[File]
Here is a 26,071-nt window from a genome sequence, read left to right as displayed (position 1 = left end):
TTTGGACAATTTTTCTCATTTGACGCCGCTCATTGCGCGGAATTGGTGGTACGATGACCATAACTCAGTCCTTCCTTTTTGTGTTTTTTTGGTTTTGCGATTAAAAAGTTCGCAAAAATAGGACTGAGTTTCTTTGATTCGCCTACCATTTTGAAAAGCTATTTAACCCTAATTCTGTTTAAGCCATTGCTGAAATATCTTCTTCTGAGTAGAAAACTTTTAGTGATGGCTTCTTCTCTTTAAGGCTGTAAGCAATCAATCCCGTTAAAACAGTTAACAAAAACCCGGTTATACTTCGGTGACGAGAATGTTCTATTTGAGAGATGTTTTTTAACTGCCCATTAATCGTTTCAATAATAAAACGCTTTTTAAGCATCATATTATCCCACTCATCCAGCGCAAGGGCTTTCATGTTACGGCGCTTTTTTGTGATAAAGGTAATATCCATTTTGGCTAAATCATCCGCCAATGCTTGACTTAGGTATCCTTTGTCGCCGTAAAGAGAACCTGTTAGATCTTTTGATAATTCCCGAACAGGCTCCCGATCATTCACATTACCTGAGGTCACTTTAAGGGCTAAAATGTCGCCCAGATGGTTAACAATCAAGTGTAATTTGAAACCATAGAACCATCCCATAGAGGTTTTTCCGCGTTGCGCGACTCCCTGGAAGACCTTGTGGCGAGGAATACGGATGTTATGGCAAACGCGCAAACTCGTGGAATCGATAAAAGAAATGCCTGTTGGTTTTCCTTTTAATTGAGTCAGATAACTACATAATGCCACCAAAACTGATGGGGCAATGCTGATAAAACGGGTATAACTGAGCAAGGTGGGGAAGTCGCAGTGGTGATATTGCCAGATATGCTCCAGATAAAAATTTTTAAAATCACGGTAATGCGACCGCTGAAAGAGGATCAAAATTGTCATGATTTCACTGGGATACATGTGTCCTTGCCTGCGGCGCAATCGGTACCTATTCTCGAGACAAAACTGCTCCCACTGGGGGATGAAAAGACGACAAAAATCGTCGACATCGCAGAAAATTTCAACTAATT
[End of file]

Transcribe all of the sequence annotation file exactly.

Here is a 26,071-nt window from a genome sequence, read left to right as displayed (position 1 = left end):
TTTGGACAATTTTTCTCATTTGACGCCGCTCATTGCGCGGAATTGGTGGTACGATGACCATAACTCAGTCCTTCCTTTTTGTGTTTTTTTGGTTTTGCGATTAAAAAGTTCGCAAAAATAGGACTGAGTTTCTTTGATTCGCCTACCATTTTGAAAAGCTATTTAACCCTAATTCTGTTTAAGCCATTGCTGAAATATCTTCTTCTGAGTAGAAAACTTTTAGTGATGGCTTCTTCTCTTTAAGGCTGTAAGCAATCAATCCCGTTAAAACAGTTAACAAAAACCCGGTTATACTTCGGTGACGAGAATGTTCTATTTGAGAGATGTTTTTTAACTGCCCATTAATCGTTTCAATAATAAAACGCTTTTTAAGCATCATATTATCCCACTCATCCAGCGCAAGGGCTTTCATGTTACGGCGCTTTTTTGTGATAAAGGTAATATCCATTTTGGCTAAATCATCCGCCAATGCTTGACTTAGGTATCCTTTGTCGCCGTAAAGAGAACCTGTTAGATCTTTTGATAATTCCCGAACAGGCTCCCGATCATTCACATTACCTGAGGTCACTTTAAGGGCTAAAATGTCGCCCAGATGGTTAACAATCAAGTGTAATTTGAAACCATAGAACCATCCCATAGAGGTTTTTCCGCGTTGCGCGACTCCCTGGAAGACCTTGTGGCGAGGAATACGGATGTTATGGCAAACGCGCAAACTCGTGGAATCGATAAAAGAAATGCCTGTTGGTTTTCCTTTTAATTGAGTCAGATAACTACATAATGCCACCAAAACTGATGGGGCAATGCTGATAAAACGGGTATAACTGAGCAAGGTGGGGAAGTCGCAGTGGTGATATTGCCAGATATGCTCCAGATAAAAATTTTTAAAATCACGGTAATGCGACCGCTGAAAGAGGATCAAAATTGTCATGATTTCACTGGGATACATGTGTCCTTGCCTGCGGCGCAATCGGTACCTATTCTCGAGACAAAACTGCTCCCACTGGGGGATGAAAAGACGACAAAAATCGTCGACATCGCAGAAAATTTCAACTAATT